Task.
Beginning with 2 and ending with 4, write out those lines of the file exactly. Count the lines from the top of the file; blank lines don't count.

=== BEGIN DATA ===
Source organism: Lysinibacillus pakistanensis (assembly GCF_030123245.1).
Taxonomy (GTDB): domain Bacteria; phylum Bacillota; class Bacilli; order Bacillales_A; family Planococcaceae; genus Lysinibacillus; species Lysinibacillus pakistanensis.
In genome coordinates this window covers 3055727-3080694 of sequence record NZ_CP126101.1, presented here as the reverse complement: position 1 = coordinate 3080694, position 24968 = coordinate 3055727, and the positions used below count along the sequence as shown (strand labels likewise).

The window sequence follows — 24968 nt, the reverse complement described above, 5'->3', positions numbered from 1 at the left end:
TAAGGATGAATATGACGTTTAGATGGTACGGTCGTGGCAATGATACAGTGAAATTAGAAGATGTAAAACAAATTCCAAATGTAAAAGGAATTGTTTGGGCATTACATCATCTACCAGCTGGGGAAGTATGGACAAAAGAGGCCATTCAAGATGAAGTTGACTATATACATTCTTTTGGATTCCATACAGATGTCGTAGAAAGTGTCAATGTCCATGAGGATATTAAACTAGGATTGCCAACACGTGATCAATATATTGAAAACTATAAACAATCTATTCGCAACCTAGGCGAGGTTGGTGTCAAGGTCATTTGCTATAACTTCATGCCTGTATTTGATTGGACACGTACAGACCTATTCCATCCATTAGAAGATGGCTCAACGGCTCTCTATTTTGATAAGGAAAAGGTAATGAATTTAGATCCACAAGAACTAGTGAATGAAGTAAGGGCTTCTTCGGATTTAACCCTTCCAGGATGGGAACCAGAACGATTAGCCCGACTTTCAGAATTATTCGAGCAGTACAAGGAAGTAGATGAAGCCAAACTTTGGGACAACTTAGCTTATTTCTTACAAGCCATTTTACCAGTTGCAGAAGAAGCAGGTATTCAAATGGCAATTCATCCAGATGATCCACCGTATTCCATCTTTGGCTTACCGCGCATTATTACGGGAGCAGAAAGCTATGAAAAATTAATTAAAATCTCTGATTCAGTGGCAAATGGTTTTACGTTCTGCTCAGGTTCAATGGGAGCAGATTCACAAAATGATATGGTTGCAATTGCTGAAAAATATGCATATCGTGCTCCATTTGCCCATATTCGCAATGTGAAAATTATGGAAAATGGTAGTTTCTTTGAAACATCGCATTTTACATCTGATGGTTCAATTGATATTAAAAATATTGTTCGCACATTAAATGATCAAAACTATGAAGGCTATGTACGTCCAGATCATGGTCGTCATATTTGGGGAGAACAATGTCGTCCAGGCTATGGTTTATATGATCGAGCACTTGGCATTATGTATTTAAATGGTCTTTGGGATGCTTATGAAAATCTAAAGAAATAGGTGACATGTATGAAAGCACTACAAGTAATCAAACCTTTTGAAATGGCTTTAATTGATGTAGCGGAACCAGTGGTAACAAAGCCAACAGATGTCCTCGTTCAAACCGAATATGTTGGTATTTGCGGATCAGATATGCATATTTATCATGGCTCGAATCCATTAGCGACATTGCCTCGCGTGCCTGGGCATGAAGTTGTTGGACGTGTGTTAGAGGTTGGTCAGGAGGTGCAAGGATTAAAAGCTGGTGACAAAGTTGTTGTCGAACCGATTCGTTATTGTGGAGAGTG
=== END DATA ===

Taxonomy (GTDB): domain Bacteria; phylum Bacillota; class Bacilli; order Bacillales_A; family Planococcaceae; genus Lysinibacillus; species Lysinibacillus pakistanensis.
In genome coordinates this window covers 3055727-3080694 of sequence record NZ_CP126101.1, presented here as the reverse complement: position 1 = coordinate 3080694, position 24968 = coordinate 3055727, and the positions used below count along the sequence as shown (strand labels likewise).

The window sequence follows — 24968 nt, the reverse complement described above, 5'->3', positions numbered from 1 at the left end: